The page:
Decision:

21. This Panel has reviewed the 12 months suspension order imposed on 14 April 2015.

22. This Panel considered the submissions of Ms Aumeerally for the HCPC, both on impairment and sanction. In summary she submitted that the Registrant was still impaired, an order was necessary and that in all the circumstances and having regard to the email dated 14 April 2016, none of the less restrictive orders were appropriate and that the Panel should make a striking off order.

23. This Panel has had regard to the email from the Registrant dated 14 April 2016 the contents of which are summarised at paragraph 3.

24. This Panel heard and accepted the advice of the legal assessor

25. This Panel is aware that it has all the powers that are set out in Article 30 [1] of the Health and Social Work Professions Order 2001 [The Order].

26. This Panel was aware that impairment and, if appropriate, the order, were matters for its professional judgement. This Panel is further aware that when exercising that judgement it should take into account all the presently available information.

27. This Panel is aware that the process under Article 30 of the Order was one of review and not one of appeal and that its function is to determine whether the Registrant’s fitness to practise is still impaired and if so whether the suspension order under review remains an appropriate and proportionate means of public protection or should be varied or replaced by some other order.

28. This Panel is aware that the issue of an order only arises if there is a finding of current impairment to the Registrant’s fitness to practise

29. This Panel has concluded that the Registrant’s fitness to practise is still currently impaired. Its reasons are as follows;
• The Registrant has not produced any evidence to demonstrate remediation or insight. She has not produced any of the material that was identified in the determination made on 14 April 2015 as being helpful on review. In the absence of any evidence of remediation or insight, this Panel has concluded that the considerations that operated in April 2015 are still valid and as a consequence the Registrant’s fitness to practise remains impaired by reason of lack of competence. In particular this Panel considered that having regard to all the matters set out above there is a continuing risk of unwarranted harm being caused to members of the public. Furthermore, public confidence in the profession of Operating Department Practice, in the HCPC and its regulatory processes would be undermined if a finding of current impairment to the Registrant’s fitness to practise were not made.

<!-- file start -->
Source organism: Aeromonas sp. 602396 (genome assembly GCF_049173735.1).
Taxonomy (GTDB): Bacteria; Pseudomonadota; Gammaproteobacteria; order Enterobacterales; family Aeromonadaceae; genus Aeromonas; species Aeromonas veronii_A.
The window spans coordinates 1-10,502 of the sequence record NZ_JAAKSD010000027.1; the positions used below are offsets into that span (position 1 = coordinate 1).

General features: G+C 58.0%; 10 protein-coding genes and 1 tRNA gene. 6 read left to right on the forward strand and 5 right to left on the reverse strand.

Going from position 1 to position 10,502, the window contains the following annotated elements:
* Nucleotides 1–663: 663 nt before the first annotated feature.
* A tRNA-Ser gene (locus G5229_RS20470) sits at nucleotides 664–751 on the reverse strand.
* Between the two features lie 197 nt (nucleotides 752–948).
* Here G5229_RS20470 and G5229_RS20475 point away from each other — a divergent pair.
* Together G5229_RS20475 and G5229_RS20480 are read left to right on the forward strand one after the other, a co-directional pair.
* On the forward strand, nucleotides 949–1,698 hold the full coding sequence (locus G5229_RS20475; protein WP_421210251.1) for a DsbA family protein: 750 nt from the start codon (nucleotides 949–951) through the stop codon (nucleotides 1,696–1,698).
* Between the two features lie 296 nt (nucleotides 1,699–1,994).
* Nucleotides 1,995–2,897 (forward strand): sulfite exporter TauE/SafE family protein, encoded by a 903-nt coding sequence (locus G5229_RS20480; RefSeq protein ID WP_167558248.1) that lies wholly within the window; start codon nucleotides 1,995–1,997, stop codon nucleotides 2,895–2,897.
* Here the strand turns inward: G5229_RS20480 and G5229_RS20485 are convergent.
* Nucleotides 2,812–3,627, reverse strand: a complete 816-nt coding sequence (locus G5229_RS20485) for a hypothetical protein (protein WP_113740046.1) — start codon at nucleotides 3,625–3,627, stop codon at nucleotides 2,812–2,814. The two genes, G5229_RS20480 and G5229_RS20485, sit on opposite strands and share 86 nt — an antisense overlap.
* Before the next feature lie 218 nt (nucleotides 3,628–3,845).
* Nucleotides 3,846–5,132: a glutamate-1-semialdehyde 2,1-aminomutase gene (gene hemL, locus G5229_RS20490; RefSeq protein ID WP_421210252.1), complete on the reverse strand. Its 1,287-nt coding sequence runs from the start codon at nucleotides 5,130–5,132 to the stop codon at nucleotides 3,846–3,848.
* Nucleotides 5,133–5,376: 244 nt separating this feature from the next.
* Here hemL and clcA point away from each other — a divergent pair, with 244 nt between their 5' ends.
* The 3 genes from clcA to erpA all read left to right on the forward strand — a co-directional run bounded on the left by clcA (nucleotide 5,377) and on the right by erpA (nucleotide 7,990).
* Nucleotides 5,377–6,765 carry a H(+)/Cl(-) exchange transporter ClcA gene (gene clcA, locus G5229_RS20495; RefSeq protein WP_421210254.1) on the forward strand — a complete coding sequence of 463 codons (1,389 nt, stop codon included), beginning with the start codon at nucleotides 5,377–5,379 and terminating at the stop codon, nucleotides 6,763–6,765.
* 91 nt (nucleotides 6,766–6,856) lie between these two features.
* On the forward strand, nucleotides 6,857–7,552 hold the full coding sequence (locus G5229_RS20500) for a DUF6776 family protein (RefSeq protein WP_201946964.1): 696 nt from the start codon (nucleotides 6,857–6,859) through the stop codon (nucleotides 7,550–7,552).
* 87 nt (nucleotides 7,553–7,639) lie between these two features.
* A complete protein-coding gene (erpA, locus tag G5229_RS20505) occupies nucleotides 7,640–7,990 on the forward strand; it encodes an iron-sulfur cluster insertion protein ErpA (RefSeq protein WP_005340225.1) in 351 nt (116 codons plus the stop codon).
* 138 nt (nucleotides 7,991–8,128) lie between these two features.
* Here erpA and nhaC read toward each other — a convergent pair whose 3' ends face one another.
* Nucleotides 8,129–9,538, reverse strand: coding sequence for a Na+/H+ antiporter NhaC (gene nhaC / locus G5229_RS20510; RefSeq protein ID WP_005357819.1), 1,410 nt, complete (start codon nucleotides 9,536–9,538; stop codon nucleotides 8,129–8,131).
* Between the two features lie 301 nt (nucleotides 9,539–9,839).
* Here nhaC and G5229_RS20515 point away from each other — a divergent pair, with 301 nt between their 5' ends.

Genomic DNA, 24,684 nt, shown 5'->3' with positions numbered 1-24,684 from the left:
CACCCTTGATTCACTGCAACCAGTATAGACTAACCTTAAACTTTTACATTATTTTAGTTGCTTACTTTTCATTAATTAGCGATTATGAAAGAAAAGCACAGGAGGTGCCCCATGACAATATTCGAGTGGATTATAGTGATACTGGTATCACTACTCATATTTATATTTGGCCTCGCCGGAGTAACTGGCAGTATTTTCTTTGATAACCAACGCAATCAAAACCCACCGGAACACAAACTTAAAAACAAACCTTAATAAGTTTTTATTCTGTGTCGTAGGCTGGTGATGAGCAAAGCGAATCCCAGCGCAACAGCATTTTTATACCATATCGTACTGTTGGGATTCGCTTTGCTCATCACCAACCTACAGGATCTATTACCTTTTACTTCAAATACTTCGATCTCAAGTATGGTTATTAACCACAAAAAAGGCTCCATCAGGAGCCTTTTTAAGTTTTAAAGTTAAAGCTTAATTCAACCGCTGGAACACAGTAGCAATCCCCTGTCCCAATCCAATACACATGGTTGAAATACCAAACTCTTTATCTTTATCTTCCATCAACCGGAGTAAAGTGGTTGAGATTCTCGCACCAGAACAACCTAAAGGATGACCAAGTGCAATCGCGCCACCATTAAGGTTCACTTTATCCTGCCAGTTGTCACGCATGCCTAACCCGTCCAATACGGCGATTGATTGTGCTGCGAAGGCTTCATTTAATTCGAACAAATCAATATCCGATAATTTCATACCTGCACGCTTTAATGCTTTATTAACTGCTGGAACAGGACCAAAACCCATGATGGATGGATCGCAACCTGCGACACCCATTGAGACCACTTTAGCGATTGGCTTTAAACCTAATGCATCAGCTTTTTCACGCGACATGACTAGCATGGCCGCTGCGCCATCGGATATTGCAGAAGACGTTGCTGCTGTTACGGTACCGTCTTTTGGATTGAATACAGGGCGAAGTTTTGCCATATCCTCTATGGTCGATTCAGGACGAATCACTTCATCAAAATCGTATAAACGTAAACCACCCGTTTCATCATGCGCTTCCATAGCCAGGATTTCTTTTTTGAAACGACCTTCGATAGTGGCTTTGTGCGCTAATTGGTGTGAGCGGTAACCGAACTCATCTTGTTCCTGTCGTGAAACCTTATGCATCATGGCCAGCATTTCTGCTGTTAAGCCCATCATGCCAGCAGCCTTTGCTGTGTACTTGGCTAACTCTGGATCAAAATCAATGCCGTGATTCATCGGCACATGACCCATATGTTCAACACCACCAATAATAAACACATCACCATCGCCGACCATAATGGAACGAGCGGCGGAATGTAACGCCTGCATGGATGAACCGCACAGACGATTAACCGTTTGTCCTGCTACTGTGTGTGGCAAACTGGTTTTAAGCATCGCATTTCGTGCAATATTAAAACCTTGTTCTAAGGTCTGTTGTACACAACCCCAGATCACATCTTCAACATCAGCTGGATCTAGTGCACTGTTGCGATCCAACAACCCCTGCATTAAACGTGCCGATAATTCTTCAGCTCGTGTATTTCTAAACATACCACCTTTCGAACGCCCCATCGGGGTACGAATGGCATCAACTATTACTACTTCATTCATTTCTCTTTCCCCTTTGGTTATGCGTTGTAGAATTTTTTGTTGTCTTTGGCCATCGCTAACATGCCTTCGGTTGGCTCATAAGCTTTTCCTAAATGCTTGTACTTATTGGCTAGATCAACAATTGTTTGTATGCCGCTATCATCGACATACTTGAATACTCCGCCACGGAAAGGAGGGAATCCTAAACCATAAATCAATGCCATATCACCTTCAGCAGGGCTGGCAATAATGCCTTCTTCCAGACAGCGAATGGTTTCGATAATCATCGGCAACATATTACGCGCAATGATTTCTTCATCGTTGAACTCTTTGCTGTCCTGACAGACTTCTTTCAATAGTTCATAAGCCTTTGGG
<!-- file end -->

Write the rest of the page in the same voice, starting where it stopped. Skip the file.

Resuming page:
30. Having concluded that the Registrant’s fitness to practice is still impaired, this Panel proceeded to consider what order is appropriate, proportionate and sufficient to protect the public and safeguard the public interest. This Panel took into account the principles of proportionality balancing the interests of the Registrant with the public interest.

31. This Panel has had regard to the contents of the Indicative Sanctions Policy and is aware that sanctions should be considered in ascending order of severity. This Panel is aware the purpose of sanctions is not punitive but to protect members of the public and to safeguard the public interest. The latter objective includes maintaining standards within the profession, together with public confidence in the profession and in its regulatory processes.

32. The Panel has concluded that to take no action, thus allowing the present order to lapse, or to impose a caution order would be inappropriate having regard to the gravity of the matters found proved. The Panel further determined that for all the reasons identified by the Panel on 14 April 2015, a Conditions of Practice Order would be inappropriate.

33.This Panel has concluded that having regard to all the matters set out above a suspension order for a further period would serve no purpose and that a striking off order is necessary and proportionate to protect the public and is in the public interest.

34. Having regard to all the matters set out above this Panel has concluded that it is appropriate and proportionate that the striking off order should be made to come into effect on the expiration of the current order of suspension.

Order

Order:

That the Registrar is directed to strike the name of Mrs Jolene Khumalo from the Register on the date this order comes into effect.

The order imposed today will apply from 29 May 2016.

Right of Appeal:


You may appeal to the appropriate court against the decision of the Panel and the order it has made against you.  The appropriate court is the High Court in England and Wales.
Under Articles 30(10) and 38 of the Health and Social Work Professions Order 2001, an appeal must be made to the court not more than 28 days after the date when this notice is served on you. 

Notes

No notes available

Hearing History

History of Hearings for Mrs Jolene Khumalo

Date Panel Hearing type Outcomes / Status
28/04/2016 Conduct and Competence Committee Review Hearing Struck off